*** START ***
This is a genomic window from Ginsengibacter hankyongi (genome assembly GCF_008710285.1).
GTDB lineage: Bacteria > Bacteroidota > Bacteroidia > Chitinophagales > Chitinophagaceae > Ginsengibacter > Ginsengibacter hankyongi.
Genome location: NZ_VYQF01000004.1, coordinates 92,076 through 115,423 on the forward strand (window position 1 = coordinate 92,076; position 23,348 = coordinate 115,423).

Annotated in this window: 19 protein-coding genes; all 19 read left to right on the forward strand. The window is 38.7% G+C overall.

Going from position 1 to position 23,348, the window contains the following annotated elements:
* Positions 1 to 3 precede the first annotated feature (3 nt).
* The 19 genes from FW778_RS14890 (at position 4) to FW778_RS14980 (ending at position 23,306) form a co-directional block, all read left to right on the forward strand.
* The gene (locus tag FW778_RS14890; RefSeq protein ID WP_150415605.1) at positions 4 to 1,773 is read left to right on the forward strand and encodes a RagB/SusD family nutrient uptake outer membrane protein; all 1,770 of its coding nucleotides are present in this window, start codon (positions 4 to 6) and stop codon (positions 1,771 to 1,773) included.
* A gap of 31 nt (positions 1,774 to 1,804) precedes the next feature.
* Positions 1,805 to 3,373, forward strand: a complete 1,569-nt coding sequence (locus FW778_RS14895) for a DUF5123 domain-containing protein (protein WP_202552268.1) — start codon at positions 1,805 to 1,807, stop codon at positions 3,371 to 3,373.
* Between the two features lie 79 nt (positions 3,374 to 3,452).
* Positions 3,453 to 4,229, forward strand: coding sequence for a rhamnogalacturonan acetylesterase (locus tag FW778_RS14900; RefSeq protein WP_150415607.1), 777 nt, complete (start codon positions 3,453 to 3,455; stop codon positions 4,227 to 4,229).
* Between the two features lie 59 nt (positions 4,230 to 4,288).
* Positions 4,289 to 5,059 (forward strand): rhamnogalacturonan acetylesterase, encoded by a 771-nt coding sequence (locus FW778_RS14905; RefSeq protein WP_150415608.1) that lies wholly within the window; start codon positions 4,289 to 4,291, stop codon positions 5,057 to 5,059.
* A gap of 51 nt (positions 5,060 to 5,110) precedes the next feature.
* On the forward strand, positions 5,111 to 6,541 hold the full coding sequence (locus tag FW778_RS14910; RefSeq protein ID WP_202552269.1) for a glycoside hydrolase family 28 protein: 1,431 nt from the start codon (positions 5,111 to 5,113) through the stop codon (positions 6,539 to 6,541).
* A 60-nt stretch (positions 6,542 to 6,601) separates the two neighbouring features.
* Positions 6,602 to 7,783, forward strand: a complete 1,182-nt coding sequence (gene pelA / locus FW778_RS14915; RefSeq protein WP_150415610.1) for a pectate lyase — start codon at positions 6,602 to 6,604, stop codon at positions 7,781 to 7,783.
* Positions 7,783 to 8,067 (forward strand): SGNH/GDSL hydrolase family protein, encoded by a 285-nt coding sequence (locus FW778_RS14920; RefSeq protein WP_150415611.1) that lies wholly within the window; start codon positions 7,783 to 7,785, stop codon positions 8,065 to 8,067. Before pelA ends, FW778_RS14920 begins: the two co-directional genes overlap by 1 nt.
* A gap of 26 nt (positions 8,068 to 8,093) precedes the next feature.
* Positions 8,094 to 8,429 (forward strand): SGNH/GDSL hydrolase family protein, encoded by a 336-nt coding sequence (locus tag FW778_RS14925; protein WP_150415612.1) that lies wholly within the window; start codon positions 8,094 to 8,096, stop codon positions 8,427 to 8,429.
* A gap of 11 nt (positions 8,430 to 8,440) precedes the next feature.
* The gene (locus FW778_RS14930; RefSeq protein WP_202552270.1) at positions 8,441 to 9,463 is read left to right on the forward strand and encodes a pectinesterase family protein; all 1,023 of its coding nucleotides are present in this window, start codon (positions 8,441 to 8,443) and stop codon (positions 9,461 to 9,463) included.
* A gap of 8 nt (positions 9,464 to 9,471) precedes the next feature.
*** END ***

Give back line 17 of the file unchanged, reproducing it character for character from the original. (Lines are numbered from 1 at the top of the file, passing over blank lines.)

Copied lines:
* A 60-nt stretch (positions 6,542 to 6,601) separates the two neighbouring features.